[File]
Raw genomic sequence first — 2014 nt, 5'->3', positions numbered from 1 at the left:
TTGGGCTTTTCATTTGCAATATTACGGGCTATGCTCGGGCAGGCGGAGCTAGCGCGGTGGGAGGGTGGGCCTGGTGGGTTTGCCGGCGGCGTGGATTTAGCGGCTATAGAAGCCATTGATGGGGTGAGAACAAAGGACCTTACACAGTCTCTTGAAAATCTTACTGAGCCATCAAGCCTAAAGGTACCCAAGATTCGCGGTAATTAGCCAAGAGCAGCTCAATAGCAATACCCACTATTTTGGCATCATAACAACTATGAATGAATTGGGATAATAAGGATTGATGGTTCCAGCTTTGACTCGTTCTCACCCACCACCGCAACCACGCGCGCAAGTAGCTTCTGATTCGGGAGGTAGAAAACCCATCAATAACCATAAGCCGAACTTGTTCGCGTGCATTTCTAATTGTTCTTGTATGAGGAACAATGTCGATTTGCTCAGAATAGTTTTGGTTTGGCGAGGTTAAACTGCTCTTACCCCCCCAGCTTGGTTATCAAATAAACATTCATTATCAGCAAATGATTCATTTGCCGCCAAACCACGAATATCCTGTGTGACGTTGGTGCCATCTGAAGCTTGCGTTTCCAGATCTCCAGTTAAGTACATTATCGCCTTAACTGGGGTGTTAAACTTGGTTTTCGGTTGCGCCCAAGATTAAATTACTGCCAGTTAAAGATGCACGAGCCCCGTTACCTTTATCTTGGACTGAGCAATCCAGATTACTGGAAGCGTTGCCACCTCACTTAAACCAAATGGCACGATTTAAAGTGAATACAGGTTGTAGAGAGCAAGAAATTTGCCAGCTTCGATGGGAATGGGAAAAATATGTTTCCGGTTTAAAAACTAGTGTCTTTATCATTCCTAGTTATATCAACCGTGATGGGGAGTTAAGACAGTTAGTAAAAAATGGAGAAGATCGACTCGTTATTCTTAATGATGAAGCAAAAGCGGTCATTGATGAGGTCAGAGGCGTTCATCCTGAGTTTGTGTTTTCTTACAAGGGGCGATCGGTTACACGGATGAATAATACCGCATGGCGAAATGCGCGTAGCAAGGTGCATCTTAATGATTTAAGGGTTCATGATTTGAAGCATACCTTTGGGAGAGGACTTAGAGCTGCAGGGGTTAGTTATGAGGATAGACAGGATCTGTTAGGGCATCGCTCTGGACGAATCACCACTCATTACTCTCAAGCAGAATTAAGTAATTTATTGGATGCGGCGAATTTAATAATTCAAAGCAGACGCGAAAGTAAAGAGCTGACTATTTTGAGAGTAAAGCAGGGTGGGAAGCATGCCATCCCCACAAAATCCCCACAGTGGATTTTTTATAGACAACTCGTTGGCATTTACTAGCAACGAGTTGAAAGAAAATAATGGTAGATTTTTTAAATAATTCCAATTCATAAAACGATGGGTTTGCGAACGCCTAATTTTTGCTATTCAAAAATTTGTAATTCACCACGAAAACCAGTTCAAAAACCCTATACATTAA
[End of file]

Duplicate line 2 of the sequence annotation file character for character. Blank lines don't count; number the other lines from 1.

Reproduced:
TTGGGCTTTTCATTTGCAATATTACGGGCTATGCTCGGGCAGGCGGAGCTAGCGCGGTGGGAGGGTGGGCCTGGTGGGTTTGCCGGCGGCGTGGATTTAGCGGCTATAGAAGCCATTGATGGGGTGAGAACAAAGGACCTTACACAGTCTCTTGAAAATCTTACTGAGCCATCAAGCCTAAAGGTACCCAAGATTCGCGGTAATTAGCCAAGAGCAGCTCAATAGCAATACCCACTATTTTGGCATCATAACAACTATGAATGAATTGGGATAATAAGGATTGATGGTTCCAGCTTTGACTCGTTCTCACCCACCACCGCAACCACGCGCGCAAGTAGCTTCTGATTCGGGAGGTAGAAAACCCATCAATAACCATAAGCCGAACTTGTTCGCGTGCATTTCTAATTGTTCTTGTATGAGGAACAATGTCGATTTGCTCAGAATAGTTTTGGTTTGGCGAGGTTAAACTGCTCTTACCCCCCCAGCTTGGTTATCAAATAAACATTCATTATCAGCAAATGATTCATTTGCCGCCAAACCACGAATATCCTGTGTGACGTTGGTGCCATCTGAAGCTTGCGTTTCCAGATCTCCAGTTAAGTACATTATCGCCTTAACTGGGGTGTTAAACTTGGTTTTCGGTTGCGCCCAAGATTAAATTACTGCCAGTTAAAGATGCACGAGCCCCGTTACCTTTATCTTGGACTGAGCAATCCAGATTACTGGAAGCGTTGCCACCTCACTTAAACCAAATGGCACGATTTAAAGTGAATACAGGTTGTAGAGAGCAAGAAATTTGCCAGCTTCGATGGGAATGGGAAAAATATGTTTCCGGTTTAAAAACTAGTGTCTTTATCATTCCTAGTTATATCAACCGTGATGGGGAGTTAAGACAGTTAGTAAAAAATGGAGAAGATCGACTCGTTATTCTTAATGATGAAGCAAAAGCGGTCATTGATGAGGTCAGAGGCGTTCATCCTGAGTTTGTGTTTTCTTACAAGGGGCGATCGGTTACACGGATGAATAATACCGCATGGCGAAATGCGCGTAGCAAGGTGCATCTTAATGATTTAAGGGTTCATGATTTGAAGCATACCTTTGGGAGAGGACTTAGAGCTGCAGGGGTTAGTTATGAGGATAGACAGGATCTGTTAGGGCATCGCTCTGGACGAATCACCACTCATTACTCTCAAGCAGAATTAAGTAATTTATTGGATGCGGCGAATTTAATAATTCAAAGCAGACGCGAAAGTAAAGAGCTGACTATTTTGAGAGTAAAGCAGGGTGGGAAGCATGCCATCCCCACAAAATCCCCACAGTGGATTTTTTATAGACAACTCGTTGGCATTTACTAGCAACGAGTTGAAAGAAAATAATGGTAGATTTTTTAAATAATTCCAATTCATAAAACGATGGGTTTGCGAACGCCTAATTTTTGCTATTCAAAAATTTGTAATTCACCACGAAAACCAGTTCAAAAACCCTATACATTAA